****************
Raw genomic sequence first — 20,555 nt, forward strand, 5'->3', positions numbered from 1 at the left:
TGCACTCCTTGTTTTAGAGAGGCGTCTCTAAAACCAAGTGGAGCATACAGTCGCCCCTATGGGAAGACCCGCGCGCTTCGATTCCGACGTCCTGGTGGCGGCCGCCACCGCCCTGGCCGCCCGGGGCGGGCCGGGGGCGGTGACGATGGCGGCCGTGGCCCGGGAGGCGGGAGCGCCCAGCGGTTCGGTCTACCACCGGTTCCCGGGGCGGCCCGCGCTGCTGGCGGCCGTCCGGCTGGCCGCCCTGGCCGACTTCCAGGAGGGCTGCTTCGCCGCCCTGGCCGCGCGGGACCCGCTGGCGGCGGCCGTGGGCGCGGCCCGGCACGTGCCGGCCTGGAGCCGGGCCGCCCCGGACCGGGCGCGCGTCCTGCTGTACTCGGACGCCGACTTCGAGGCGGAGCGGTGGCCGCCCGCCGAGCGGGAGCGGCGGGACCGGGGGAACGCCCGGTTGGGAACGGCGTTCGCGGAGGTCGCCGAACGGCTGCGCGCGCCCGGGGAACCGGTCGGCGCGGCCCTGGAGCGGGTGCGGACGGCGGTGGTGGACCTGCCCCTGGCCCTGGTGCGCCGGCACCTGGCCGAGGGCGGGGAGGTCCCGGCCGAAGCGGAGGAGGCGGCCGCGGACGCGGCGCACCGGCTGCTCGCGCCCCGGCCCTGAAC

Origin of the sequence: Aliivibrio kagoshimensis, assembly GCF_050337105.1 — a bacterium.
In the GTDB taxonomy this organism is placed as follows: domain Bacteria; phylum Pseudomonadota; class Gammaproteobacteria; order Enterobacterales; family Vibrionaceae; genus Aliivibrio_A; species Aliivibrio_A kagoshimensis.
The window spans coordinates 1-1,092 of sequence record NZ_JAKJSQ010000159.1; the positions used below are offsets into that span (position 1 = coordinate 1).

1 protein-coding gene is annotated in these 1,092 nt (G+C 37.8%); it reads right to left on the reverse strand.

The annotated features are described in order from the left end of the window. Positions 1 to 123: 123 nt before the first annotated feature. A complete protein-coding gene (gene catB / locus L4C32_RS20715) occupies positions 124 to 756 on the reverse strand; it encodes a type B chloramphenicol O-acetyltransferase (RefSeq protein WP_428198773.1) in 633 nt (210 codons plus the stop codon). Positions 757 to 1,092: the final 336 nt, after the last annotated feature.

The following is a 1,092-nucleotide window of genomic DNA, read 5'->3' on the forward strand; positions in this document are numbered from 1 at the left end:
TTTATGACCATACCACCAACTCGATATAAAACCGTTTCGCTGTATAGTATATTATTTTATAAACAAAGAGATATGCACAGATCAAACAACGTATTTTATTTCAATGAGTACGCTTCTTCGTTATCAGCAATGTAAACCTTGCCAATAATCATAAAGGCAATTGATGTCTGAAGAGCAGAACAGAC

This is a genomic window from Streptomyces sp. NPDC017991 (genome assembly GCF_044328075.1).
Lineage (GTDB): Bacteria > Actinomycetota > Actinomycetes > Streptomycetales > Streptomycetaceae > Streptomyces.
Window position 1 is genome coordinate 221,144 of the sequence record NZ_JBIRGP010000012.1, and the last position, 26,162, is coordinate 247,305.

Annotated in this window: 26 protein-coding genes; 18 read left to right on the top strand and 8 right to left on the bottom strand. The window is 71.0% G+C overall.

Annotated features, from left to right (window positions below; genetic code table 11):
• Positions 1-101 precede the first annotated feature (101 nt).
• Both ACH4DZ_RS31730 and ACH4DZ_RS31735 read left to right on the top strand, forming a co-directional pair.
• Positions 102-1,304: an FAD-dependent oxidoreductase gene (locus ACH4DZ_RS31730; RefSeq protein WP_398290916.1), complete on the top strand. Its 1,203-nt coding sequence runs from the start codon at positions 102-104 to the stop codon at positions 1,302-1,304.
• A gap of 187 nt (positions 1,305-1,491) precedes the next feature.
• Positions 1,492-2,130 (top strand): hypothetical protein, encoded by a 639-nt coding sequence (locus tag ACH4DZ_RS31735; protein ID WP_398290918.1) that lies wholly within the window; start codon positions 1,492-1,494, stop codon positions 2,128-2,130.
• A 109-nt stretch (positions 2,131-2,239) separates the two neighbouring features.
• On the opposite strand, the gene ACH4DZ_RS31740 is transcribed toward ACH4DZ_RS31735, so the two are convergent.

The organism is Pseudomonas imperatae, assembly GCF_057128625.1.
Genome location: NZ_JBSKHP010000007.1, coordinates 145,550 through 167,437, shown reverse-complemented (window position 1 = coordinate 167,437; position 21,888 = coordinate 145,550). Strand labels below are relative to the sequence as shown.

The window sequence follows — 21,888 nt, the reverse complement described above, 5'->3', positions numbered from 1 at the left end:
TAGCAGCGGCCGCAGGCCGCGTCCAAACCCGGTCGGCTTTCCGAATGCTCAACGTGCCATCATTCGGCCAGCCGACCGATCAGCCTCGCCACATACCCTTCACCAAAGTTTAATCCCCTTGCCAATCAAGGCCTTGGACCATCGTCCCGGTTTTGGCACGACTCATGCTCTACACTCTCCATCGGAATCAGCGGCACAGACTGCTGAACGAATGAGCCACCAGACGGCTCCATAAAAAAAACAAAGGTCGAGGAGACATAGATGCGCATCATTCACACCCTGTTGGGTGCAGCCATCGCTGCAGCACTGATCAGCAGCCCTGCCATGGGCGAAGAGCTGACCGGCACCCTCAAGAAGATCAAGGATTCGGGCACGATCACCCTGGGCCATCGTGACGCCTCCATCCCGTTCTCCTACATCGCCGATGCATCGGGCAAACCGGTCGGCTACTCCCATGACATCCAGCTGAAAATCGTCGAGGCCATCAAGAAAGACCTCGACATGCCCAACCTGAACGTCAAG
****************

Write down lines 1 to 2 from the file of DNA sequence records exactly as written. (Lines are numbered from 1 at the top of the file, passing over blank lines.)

Raw genomic sequence first — 20,555 nt, forward strand, 5'->3', positions numbered from 1 at the left:
TGCACTCCTTGTTTTAGAGAGGCGTCTCTAAAACCAAGTGGAGCATACAGTCGCCCCTATGGGAAGACCCGCGCGCTTCGATTCCGACGTCCTGGTGGCGGCCGCCACCGCCCTGGCCGCCCGGGGCGGGCCGGGGGCGGTGACGATGGCGGCCGTGGCCCGGGAGGCGGGAGCGCCCAGCGGTTCGGTCTACCACCGGTTCCCGGGGCGGCCCGCGCTGCTGGCGGCCGTCCGGCTGGCCGCCCTGGCCGACTTCCAGGAGGGCTGCTTCGCCGCCCTGGCCGCGCGGGACCCGCTGGCGGCGGCCGTGGGCGCGGCCCGGCACGTGCCGGCCTGGAGCCGGGCCGCCCCGGACCGGGCGCGCGTCCTGCTGTACTCGGACGCCGACTTCGAGGCGGAGCGGTGGCCGCCCGCCGAGCGGGAGCGGCGGGACCGGGGGAACGCCCGGTTGGGAACGGCGTTCGCGGAGGTCGCCGAACGGCTGCGCGCGCCCGGGGAACCGGTCGGCGCGGCCCTGGAGCGGGTGCGGACGGCGGTGGTGGACCTGCCCCTGGCCCTGGTGCGCCGGCACCTGGCCGAGGGCGGGGAGGTCCCGGCCGAAGCGGAGGAGGCGGCCGCGGACGCGGCGCACCGGCTGCTCGCGCCCCGGCCCTGAAC